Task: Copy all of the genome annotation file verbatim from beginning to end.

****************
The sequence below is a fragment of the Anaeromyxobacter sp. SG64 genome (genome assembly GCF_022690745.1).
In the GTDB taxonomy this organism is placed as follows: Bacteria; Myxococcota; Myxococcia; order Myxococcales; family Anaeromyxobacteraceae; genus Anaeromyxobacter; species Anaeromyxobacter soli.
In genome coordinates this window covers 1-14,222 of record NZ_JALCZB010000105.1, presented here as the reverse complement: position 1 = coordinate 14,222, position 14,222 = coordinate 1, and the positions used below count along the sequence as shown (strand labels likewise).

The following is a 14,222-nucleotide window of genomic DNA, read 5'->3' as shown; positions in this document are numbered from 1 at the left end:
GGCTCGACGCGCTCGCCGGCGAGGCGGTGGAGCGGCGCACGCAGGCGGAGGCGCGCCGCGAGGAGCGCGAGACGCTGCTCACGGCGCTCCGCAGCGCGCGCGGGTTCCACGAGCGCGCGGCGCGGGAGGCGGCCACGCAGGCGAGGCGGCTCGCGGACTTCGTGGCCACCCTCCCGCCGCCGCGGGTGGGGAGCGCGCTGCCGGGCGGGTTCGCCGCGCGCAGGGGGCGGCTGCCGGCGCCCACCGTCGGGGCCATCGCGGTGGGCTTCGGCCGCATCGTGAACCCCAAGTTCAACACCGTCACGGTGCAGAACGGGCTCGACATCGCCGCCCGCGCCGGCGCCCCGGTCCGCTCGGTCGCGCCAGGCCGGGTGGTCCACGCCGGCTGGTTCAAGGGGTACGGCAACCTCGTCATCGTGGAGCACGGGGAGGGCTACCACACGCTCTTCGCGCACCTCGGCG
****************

The sequence below is a fragment of the Anaeromyxobacter sp. SG64 genome (genome assembly GCF_022690745.1).
In the GTDB taxonomy this organism is placed as follows: Bacteria; Myxococcota; Myxococcia; order Myxococcales; family Anaeromyxobacteraceae; genus Anaeromyxobacter; species Anaeromyxobacter soli.
In genome coordinates this window covers 1-14,222 of record NZ_JALCZB010000105.1, presented here as the reverse complement: position 1 = coordinate 14,222, position 14,222 = coordinate 1, and the positions used below count along the sequence as shown (strand labels likewise).

The following is a 14,222-nucleotide window of genomic DNA, read 5'->3' as shown; positions in this document are numbered from 1 at the left end:
GGCTCGACGCGCTCGCCGGCGAGGCGGTGGAGCGGCGCACGCAGGCGGAGGCGCGCCGCGAGGAGCGCGAGACGCTGCTCACGGCGCTCCGCAGCGCGCGCGGGTTCCACGAGCGCGCGGCGCGGGAGGCGGCCACGCAGGCGAGGCGGCTCGCGGACTTCGTGGCCACCCTCCCGCCGCCGCGGGTGGGGAGCGCGCTGCCGGGCGGGTTCGCCGCGCGCAGGGGGCGGCTGCCGGCGCCCACCGTCGGGGCCATCGCGGTGGGCTTCGGCCGCATCGTGAACCCCAAGTTCAACACCGTCACGGTGCAGAACGGGCTCGACATCGCCGCCCGCGCCGGCGCCCCGGTCCGCTCGGTCGCGCCAGGCCGGGTGGTCCACGCCGGCTGGTTCAAGGGGTACGGCAACCTCGTCATCGTGGAGCACGGGGAGGGCTACCACACGCTCTTCGCGCACCTCGGCG